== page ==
So I did what all mothers with a Facebook account do: I posted this very question - who should do the university application work - for all the world to see, and waited for some advice.

In came in plentiful abundance. 

Some maintained that the kids should do the work ("
Made my boys fill out their own applications"), but those were a minority. The large majority expressed what I mostly feel as well, that you have to do the work you want done, or it simply won't be done. ("Filled in all the applications and sent the necessary certified paperwork! I even chose the degrees that they are doing!" was one such piece of advice.) 

If I were an economist or Malcolm Gladwell, I'd now do a study and monitor these families over the next ten years, to see which kids fared better - those whose mothers left it to them to do the work versus those whose mothers spent late nights pouring over online applications and endless pages of class descriptions. Oh, the luxury of hindsight!

In the meantime, I'm choosing the path of least resistance, which is me doing the work and my son tagging along.

That's how you could recently find me on a campus tour (organized by me!), glued to the side of our guide and peppering her with the questions I knew my son wouldn't ask. 

It was a pretty day and a beautiful campus. Leafy trees, gorgeous brick buildings, winding paths, a bell tower, a library to die for (with a Starbucks inside it; a STARBUCKS, people!), the whole place oozing tradition and privilege.

If I had to pick a place I would have to live out the rest of my
days, I'd pick an American college campus. You can't go wrong.

Chairs awaiting the graduation ceremony - black gowns, pomp
and circumstance, hats in the air, the works!

This one's easy, but can you correctly place the other ones?

All the while, I was taking mental notes (and also furtive real ones on my phone) of the tour group around us. I am a writer, after all, and observing people is my main vocation. 

There was Pretty Girl in tight and very short shorts with super-long eyelashes and bright lipstick, chewing gum and acting bored. I nicknamed her Veruca Salt (as in Charlie and the Chocolate Factory). There was a boy in an Alabama football shirt with unkempt hair who looked like he came directly from football practice, and all his questions were about sports. My guess is he'll end up going to the University of Alabama and not this fine institution we were visiting. Then there was the obligatory mother every such group from the beginning of mankind has featured, asking about the size of the bathrooms in the dorms. That was her only question. And then there was Hippie Girl with her arms crossed, awkwardly stepping from one foot to the other, accompanied by what looked like her great-grandfather. All in all, I felt, had they picked students based on presentability and interest alone right then and there, my son would have had a pretty good chance of getting in.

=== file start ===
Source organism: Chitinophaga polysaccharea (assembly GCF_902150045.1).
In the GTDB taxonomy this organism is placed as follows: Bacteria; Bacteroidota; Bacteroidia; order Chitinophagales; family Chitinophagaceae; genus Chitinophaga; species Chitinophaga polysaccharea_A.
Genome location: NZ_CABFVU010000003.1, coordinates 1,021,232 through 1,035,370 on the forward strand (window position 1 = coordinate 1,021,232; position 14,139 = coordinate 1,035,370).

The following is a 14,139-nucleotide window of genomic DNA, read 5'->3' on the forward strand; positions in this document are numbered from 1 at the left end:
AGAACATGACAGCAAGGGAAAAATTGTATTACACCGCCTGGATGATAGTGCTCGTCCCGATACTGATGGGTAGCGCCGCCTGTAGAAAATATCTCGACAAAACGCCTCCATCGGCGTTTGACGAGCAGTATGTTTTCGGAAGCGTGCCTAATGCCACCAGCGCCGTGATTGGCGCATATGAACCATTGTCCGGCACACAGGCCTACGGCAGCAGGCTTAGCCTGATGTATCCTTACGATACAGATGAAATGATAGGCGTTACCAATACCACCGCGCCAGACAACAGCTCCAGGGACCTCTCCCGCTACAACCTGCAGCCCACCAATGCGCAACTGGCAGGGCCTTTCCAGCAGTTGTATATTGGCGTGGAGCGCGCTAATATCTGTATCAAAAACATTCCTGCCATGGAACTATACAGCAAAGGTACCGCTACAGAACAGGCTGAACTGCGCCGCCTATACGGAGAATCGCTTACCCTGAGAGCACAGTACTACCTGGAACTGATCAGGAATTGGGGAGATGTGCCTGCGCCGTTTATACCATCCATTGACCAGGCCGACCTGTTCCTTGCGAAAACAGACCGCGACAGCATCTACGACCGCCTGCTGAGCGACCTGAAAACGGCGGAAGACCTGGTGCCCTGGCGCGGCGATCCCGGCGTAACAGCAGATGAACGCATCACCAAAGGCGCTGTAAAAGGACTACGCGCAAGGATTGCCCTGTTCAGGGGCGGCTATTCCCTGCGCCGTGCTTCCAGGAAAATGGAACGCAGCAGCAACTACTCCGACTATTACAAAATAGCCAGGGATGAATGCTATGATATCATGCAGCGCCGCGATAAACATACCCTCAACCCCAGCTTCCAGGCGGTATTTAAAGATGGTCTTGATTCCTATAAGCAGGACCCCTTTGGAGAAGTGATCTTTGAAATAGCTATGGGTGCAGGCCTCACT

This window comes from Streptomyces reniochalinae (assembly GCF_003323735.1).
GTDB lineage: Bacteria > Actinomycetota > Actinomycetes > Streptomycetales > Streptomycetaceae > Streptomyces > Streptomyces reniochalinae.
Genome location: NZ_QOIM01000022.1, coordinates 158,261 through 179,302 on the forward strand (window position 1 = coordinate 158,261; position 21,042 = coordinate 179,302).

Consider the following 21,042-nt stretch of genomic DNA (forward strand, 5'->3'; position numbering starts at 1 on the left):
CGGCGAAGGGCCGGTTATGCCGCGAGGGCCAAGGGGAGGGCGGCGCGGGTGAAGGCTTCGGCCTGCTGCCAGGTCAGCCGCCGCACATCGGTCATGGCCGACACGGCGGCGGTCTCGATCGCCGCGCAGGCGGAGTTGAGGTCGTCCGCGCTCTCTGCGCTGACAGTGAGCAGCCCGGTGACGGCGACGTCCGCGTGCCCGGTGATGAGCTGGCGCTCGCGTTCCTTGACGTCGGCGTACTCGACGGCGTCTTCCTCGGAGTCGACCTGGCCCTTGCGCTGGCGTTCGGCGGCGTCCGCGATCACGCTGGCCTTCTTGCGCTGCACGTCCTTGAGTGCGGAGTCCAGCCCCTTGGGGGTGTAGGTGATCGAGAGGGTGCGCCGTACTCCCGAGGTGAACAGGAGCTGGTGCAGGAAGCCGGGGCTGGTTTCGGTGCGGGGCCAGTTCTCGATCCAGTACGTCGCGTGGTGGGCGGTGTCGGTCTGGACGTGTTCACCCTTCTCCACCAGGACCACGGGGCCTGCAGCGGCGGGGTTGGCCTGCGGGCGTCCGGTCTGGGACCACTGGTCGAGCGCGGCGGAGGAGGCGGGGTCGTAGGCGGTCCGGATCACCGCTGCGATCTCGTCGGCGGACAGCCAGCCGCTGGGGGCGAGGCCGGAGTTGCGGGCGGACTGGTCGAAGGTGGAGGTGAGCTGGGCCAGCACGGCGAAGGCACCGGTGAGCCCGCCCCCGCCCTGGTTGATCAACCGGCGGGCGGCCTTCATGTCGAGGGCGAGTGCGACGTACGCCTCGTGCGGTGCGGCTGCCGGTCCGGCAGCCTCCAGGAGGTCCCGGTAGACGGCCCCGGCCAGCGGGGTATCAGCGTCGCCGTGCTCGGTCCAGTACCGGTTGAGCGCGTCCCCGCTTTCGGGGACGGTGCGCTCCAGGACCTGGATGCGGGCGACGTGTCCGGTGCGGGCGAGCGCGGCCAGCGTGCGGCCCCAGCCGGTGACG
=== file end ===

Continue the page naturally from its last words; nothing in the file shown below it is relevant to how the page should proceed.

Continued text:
The College Campus Tour may be an American rite of passage, but the way I see it it's one giant boondoggle. A boondoggle for the parents, mind you, considering that at least this family's teenage boy can't be bothered to get excited about going on one. 

Which is fine by me. He can stay home for all I care, while I go off touring American cities with suitable restaurants and nightlife - excuse me, universities. 

Who wants to come along?

June 9, 2014

African Time is Like Dog Years

African time is like dog years.

Or maybe it's the reverse if you really did the math correctly. My point is, everything takes about seven times as long as you're used to if, like most expats, you've grown up on a continent with a more mainstream concept of time. Or maybe I should come right out and say it: A more Western concept of time.

For just about the entire three years we lived in South Africa, I tried diligently to get Woolworths - the South African grocery store chain - to approve my customer member card, so that I could get promotions per email and accumulate loyalty points and such.

Don't get me wrong, I adore Woolworths. It is the best everyday grocery store I've ever shopped at. I love everything about them: the convenient locations, the small stores you can easily navigate in about 10 minutes, the friendly staff, the superior quality of just about everything they stock. I even love the cloth shopping bags I got there and use now when I go to Publix, and every bagger here practically drools over them.

But while Woolworths is probably one of the best-managed South African companies, my quest to register for their customer loyalty program resembled all my other quests to beat the Bureaucracy of Doom. It dragged on and on, parked indefinitely at that oh-so-South-African sweet spot between Just Now and Never.

My first application was denied because of  the usual problem of digits: South African ID numbers have 13 digits, and US (or German, for that matter) passports don't. So it's impossible for your number to match their field, and it takes an act of God or at least the act of an extremely well-qualified and energetic supervisor to reconcile the two.

Lo and behold, I did eventually get the ID sorted out. But that's when my application somehow got lost, and I had to start the whole thing from scratch. Miraculously, I got the ID problem fixed a second time which finally did enable me to get the coveted discount card, but in order to receive emails with weekly discount offers there was yet another application, and I never was able to get that one approved.

Imagine my surprise, then, when just last week, about one and a half years after our departure from South Africa, I received a mouth-watering e-mail from Woolworths.

Financial Services